Back to School
Category : Uncategorized
While it is still officially summertime, whenever I say the dreaded ‘S’ word, all the teachers in the congregation give me piercing glances that shed some insight into the dread that they’re experiencing. They face the overwhelming task of refocusing their lives towards the most needed yet least rewarded calling of teaching. So, from the very beginning of my message for this month, I apologize to our teachers, for talking about SCHOOL.
Kyla and I have taken Catherine through the halls of Bon Lin Elementary two different times now, looking at where her Kindergarten class might be, meeting the sweet and bubbly ladies who will be surrounding her to teach her the ways of our community and nation. But I don’t think she’s nearly as excited as Kyla and I are. I’ve looked through the different displays in several of her potential classrooms (we will know who her teacher is after school gets started) and walked through the cafeteria, the music room, the computer lab, the art area, and I’m so very excited about all that she will learn there.
I can still remember vividly my first teachers, my first best friends, my first test, and my first PE classes, as well as my first failed assignment, my first argument with a friend, and that fateful day when I received my one and only paddling at school. I very much wish I could explain to Catherine everything that is being laid out before her for the next 13 years, but those would be vain explanations for her young mind. Regardless, it is an exciting time in the Shelton household.
But as I think about education and all those many first days of school, I also think about our education that we receive through our faith. For many, studying and learning is an integral part of our spiritual lives. It is something done daily or at least regularly to better orient our lives and connect our souls. For others, study might be an occasional practice, done in times of turmoil or stress to maintain some sort of stability through the difficulty. And for still others, study of any kind is difficult because of both the time required and because of the intimidating nature of such ancient and difficult to understand writings.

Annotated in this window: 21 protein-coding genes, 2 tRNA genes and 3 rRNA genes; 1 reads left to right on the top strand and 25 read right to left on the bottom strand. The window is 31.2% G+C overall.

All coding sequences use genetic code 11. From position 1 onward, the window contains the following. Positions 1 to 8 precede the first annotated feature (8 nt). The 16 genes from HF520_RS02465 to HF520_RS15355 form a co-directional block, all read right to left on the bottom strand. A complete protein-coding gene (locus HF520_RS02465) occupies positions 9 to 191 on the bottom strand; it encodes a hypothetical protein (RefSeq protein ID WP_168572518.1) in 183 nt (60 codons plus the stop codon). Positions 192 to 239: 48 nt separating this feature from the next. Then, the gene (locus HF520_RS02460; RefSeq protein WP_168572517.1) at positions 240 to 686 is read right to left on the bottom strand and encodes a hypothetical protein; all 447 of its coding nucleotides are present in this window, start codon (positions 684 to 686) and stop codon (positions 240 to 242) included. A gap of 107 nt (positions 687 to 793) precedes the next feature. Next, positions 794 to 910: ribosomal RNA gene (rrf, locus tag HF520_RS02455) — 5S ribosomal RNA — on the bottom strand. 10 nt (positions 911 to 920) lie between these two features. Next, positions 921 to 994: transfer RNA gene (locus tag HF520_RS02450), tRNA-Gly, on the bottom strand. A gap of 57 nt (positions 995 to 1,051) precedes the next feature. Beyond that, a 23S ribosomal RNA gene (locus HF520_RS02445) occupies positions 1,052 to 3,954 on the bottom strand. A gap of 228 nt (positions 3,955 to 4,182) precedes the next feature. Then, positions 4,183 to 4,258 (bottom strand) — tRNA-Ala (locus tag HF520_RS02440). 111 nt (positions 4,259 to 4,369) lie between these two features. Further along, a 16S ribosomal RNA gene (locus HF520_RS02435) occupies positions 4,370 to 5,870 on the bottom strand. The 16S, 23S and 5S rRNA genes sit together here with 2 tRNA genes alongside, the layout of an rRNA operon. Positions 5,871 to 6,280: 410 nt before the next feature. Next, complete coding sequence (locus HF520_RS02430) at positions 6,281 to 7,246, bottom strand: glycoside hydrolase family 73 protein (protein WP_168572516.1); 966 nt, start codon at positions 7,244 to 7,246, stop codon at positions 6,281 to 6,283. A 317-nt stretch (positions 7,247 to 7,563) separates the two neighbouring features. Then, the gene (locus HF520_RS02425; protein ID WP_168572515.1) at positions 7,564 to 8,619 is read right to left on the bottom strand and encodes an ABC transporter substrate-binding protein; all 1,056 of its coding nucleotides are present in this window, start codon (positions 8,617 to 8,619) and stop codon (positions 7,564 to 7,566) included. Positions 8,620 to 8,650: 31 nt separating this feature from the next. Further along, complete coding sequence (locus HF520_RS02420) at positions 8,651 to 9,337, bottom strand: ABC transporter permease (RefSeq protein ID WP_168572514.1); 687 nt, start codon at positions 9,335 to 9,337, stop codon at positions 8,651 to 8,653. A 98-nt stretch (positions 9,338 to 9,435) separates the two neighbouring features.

The Bible truly is a difficult book to read. To put it into perspective, the Supreme Court of the United States has the task of making sure that the laws enacted around our nation are matching with the spirit of the Constitution. The oldest parts of the constitution are roughly 227 years old and in its entirety, it amounts to fewer than 8,000 words. The 9 members of the Supreme Court often have fiery debates about how the words of a law match or conflict with the words of the constitution. In comparison, the Bible is 7 to 15 times as old and contains more than 100 times as many words. So from one perspective, interpretation and application of our Bible is far more difficult a job than what our Supreme Court faces. Be filled with respect for the task before us!
But despite this challenge, we must also take a lesson from the wise members of our constitutional jury: don’t take the trip alone. The founders of our nation decided that 9 wise individuals should comprise this ‘highest court’ because when wisdom and study cooperate and combine, it becomes stronger and wiser. The Church is a community of believers, and study above all should be done with trusted friends and companions around us, and not just those who agree with us. As our children start back to school, let us adults also make a return to study with our church family, our companions on this journey. We have a variety of Sunday School classes and even a small group already helping us grow and connect. Maybe more are needed! Let us seek out a group to belong to and opportunities to be in the presence of God through the study of The Word all school year long. May the excitement of our children be infectious to us adults.
(The new Christian Education year begins at Faith CPC on Sunday August 21st and all are welcome.)